1 or 2 players 

Baseball
Grade: B-
Publisher: Fairchild (1977)
Reviewed: 2013/6/25

screenshotI can't remember the last time I enjoyed playing such a pathetic game! Baseball is one of those rare titles that succeeds in spite of itself. All nine fielders are present, but aside from the bases there's not much of a diamond. The screen's white background makes it look like they're playing in the snow. The pitching controls are pretty slick. You have full control of the ball in flight, so you can curve, speed up, or slow down the ball as you please.

You swing the bat by pressing the button, and your timing does seem to affect where the ball is hit. Then there's the fielding. These fielding controls are so insane, you'll swear up and down that the game is broken. Your outfielders and shortstop move in unison - but only side to side. The good news is that you can pre-position your fielders.

The bad news is there's a hole in left field where no fielder can reach, and sure enough the ball is hit there quite often. The ball is "caught" when it touches a fielder, and it usually comes to a stop in the foot or crotch region. When a hit gets through, you'll need to watch the runners on base to see if it's a single, double, triple, or home run.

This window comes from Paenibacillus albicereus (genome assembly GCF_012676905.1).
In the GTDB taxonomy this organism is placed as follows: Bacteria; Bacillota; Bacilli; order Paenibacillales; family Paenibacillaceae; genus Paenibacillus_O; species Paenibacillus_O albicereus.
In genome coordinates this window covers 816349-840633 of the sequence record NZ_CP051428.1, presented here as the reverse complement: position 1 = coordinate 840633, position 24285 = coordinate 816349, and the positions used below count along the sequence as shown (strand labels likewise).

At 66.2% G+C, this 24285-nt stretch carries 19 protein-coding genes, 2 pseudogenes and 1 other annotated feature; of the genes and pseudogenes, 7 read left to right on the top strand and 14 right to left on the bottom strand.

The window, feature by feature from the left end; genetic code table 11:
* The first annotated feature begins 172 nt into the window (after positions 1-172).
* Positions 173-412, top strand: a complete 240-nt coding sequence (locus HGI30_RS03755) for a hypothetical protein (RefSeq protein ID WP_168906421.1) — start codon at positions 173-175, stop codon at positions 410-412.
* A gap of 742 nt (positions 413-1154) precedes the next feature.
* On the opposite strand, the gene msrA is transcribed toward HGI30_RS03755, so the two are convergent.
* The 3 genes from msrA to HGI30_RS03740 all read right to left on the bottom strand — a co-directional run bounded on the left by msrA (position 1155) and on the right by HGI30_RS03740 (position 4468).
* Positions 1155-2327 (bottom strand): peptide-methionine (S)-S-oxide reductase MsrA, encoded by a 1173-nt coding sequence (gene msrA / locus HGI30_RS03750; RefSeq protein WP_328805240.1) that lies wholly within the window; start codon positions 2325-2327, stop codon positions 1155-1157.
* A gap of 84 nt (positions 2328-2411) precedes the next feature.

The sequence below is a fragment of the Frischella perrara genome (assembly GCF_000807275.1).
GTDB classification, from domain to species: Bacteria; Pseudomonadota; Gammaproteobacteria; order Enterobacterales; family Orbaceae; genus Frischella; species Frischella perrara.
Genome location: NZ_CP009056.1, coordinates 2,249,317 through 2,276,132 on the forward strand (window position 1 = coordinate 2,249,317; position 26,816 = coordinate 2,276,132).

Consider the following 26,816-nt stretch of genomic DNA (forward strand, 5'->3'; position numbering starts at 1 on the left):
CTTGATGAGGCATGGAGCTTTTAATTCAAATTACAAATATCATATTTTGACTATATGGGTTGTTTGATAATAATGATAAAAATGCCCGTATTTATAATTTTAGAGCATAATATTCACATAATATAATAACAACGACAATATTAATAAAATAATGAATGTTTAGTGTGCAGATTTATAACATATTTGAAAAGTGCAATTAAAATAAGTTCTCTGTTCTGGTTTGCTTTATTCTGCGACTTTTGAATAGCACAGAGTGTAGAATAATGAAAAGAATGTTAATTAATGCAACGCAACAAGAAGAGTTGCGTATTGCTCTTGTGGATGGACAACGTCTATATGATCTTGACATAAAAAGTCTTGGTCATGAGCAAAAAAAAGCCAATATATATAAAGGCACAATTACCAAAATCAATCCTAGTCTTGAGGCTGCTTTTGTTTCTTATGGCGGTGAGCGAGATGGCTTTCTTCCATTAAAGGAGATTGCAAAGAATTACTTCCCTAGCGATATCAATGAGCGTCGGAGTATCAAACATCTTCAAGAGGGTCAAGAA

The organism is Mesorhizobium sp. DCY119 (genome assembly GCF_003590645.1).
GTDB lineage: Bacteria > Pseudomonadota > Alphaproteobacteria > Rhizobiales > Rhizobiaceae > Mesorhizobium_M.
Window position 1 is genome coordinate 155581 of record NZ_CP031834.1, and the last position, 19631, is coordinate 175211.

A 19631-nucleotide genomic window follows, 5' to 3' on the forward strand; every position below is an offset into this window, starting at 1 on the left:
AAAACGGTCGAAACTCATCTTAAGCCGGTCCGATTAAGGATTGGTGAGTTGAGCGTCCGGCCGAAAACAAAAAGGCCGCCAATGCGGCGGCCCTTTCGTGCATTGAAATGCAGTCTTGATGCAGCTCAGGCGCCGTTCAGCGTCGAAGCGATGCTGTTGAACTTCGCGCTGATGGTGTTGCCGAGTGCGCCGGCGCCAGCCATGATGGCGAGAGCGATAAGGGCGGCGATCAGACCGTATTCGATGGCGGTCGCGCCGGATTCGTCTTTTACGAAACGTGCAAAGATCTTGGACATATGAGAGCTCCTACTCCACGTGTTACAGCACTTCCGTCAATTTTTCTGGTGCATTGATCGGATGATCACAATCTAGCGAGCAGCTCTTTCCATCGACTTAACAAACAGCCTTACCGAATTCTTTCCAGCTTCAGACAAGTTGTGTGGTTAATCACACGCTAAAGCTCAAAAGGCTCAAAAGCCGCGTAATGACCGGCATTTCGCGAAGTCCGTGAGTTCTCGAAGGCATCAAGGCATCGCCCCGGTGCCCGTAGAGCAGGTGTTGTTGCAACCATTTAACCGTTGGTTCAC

The bottom right of the screen displays two numbers: the outs and the number of runs scored this half inning. That's right, you can't view the actual score until the inning is over. At that point both players must hit their buttons at the same time in order to proceed.

Despite its awkward design, Baseball is fun and competitive, mainly because it moves along so incredibly fast. I swear I once retired three batters in less than ten seconds! My friend Scott noted "If real baseball was this fast it would be a lot more enjoyable. Oh who am I kidding - it would still suck." © Copyright 2013 The Video Game Critic.

2 players 

Bowling
Grade: A-
Publisher: Fairchild (1978)
Reviewed: 2016/9/20